Dan suggested that I inform the list about a recent paper on metaphor that
just came out by myself and colleagues from Grenoble. Here is the
reference and abstract (without italics):
Noveck, I. A., Bianco, M. & Castry, A. (2001). The costs and benefits of
metaphor. Metaphor and Symbol, 16(1&2), 109-121.
Many researchers consider metaphor so fundamental to psychological activity
that they claim that it does not require extra cognitive effort to process.
While not disputing that metaphors are natural to human cognition, we
argue that a metaphor's relative ease-of-use ought not be confounded with
an expectation that it prompts no extra effort. As many studies show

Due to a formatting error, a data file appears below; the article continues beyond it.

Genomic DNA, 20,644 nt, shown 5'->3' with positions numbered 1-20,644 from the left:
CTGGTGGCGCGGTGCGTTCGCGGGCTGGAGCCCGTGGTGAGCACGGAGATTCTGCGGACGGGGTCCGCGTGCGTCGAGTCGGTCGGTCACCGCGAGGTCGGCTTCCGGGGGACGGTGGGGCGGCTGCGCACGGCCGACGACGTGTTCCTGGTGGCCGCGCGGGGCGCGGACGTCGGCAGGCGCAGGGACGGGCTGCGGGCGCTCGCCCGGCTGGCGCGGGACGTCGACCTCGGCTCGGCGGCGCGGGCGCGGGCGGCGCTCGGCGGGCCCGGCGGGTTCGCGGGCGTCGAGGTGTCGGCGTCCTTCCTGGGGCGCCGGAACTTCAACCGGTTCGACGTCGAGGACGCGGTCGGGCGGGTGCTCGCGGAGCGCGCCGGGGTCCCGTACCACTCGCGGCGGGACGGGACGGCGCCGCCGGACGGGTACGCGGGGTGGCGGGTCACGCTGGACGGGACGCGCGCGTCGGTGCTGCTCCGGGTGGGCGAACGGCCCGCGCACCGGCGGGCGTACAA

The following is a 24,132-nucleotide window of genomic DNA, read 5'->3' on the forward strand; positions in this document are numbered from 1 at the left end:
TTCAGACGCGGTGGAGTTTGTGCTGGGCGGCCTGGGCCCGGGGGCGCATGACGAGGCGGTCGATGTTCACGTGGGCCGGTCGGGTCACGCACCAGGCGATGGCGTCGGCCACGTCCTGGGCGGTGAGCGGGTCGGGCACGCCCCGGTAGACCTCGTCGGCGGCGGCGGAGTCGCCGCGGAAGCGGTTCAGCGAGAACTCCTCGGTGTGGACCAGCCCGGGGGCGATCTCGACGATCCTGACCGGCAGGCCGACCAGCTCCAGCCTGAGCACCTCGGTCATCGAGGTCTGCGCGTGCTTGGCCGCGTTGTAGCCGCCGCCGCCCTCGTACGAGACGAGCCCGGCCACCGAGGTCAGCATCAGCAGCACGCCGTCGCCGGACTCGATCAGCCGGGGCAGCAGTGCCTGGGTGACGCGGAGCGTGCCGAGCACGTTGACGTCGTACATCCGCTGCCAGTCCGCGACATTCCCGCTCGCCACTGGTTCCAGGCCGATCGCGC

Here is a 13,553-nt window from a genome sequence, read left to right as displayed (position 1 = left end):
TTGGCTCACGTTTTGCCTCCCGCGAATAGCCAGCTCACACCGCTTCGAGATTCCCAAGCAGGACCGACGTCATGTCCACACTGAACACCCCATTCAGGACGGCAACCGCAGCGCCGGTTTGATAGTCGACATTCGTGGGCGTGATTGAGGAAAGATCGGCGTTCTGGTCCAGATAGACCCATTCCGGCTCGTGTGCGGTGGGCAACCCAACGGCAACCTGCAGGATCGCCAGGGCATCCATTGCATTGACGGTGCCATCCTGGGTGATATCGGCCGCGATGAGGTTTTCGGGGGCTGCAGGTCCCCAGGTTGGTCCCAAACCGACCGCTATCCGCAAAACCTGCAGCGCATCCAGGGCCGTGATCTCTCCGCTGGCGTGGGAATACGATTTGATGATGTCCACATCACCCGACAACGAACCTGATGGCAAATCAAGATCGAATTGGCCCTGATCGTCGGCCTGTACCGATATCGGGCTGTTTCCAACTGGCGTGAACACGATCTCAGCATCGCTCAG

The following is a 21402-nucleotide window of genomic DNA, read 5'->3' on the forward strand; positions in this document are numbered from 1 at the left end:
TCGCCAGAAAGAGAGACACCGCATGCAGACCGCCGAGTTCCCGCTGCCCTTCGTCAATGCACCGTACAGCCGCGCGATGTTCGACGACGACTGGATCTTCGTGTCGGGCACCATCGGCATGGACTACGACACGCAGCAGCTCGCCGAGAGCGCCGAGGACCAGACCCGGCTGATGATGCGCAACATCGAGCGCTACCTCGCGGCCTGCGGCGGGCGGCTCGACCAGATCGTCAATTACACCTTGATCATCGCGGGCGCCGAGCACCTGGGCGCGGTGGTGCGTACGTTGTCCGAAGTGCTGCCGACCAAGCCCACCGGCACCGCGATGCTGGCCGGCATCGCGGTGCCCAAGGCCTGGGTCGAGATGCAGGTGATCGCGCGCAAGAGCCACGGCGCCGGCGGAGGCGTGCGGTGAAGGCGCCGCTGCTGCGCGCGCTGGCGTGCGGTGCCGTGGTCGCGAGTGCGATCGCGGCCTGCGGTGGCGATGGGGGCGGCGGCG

(including those presented here), metaphors often come with costs when
compared to non-figurative controls (e.g. longer processing times).
However, we also argue that the extra costs associated with an apt metaphor
ought to come with benefits. This analysis, based on Relevance Theory,
does a good job of accounting for some overlooked psycholinguistic findings
concerning metaphor processing.
I'll be happy to email a soft copy to anyone who is interested.
Institut des Sciences Cognitives
67 Blvd. Pinel
69675 Bron FRANCE
Tel. (de la France): 04 37 91 12 68
Tel. (from abroad): + 33 4 37 91 12 68
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